Sexual harassment went unchecked for decades as payouts silenced accusers


Every case of sexual harassment is different, but these tips can help if you want to take action.

The floodgates have opened on sexual harassment claims against immensely powerful men. But high-profile dismissals, including the firing of NBC host Matt Lauer and media mogul Harvey Weinstein, remain the exception, not the rule, for companies facing harassment issues.

For many firms, paying fines for sexual harassment has been treated as a cost of doing business. In the past seven years alone, U.S. companies have paid out more than $295 million in public penalties over sexual harassment claims, according to Equal Employment Opportunity Commission records.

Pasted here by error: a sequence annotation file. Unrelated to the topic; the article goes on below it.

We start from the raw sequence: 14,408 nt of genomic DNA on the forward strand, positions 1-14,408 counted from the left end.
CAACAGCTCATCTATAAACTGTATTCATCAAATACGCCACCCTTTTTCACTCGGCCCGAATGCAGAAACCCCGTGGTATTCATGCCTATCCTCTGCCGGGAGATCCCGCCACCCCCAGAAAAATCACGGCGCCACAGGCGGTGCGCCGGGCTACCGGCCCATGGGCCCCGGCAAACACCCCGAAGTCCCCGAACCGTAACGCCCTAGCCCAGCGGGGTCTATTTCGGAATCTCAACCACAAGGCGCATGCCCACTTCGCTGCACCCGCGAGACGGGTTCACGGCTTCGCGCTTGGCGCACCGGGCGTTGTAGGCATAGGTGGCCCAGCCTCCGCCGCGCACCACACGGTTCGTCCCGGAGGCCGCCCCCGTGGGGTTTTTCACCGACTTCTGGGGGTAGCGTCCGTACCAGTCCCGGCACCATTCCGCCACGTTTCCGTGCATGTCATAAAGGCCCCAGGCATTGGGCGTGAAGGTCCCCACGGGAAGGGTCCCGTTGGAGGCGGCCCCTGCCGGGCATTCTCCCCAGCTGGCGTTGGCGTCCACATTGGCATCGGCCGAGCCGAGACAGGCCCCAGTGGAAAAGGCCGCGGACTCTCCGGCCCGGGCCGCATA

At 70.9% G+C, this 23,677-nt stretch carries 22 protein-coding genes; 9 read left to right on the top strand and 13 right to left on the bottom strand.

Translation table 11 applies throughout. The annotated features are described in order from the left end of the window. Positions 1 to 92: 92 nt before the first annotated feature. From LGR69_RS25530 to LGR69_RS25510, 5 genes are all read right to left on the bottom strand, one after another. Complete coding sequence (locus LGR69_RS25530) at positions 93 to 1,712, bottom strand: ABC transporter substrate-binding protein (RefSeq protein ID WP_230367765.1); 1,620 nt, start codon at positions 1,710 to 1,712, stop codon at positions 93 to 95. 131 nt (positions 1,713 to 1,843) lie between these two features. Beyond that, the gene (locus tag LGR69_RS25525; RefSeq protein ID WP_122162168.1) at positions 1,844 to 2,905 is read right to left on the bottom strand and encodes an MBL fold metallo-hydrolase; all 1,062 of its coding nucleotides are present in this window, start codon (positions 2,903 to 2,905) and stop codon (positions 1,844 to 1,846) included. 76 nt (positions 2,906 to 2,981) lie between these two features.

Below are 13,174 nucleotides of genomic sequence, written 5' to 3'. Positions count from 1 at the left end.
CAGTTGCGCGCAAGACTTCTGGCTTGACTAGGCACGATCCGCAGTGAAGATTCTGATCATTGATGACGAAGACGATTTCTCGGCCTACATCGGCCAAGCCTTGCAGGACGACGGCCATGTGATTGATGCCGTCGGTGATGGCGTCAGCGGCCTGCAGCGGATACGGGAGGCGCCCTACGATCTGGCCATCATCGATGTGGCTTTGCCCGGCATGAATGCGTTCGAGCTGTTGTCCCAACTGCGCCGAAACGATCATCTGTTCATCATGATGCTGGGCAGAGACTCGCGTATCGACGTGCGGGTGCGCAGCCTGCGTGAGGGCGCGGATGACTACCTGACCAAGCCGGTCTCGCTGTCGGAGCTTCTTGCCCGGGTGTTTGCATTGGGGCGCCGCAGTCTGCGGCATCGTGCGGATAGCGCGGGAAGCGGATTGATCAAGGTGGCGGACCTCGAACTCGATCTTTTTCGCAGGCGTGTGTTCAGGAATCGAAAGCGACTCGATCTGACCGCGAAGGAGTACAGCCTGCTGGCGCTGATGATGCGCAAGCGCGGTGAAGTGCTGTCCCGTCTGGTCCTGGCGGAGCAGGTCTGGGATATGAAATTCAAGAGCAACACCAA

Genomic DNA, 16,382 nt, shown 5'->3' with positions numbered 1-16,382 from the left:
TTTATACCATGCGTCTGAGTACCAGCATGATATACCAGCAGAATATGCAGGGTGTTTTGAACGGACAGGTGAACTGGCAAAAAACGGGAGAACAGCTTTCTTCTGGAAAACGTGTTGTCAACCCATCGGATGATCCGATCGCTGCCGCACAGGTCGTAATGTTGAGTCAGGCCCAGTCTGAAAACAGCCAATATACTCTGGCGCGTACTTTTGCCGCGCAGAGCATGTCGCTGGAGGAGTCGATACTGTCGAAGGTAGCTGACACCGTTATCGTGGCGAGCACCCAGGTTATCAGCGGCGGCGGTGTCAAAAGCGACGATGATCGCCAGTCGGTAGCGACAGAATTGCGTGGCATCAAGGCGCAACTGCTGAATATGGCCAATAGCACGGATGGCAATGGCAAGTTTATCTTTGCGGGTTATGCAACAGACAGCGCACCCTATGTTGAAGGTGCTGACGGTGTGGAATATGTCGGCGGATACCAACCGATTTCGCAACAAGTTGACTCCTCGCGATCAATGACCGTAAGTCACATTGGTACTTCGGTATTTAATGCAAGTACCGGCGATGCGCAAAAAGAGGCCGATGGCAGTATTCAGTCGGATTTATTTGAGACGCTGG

And that sum does not count all the private settlements that typically are granted in exchange for alleged victims signing non-disclosure agreements. 

Even those who were hit publicly with varying types of harassment charges managed to carry on with their careers in the aftermath. The highest-profile example is President Trump. But there are many others. For instance:


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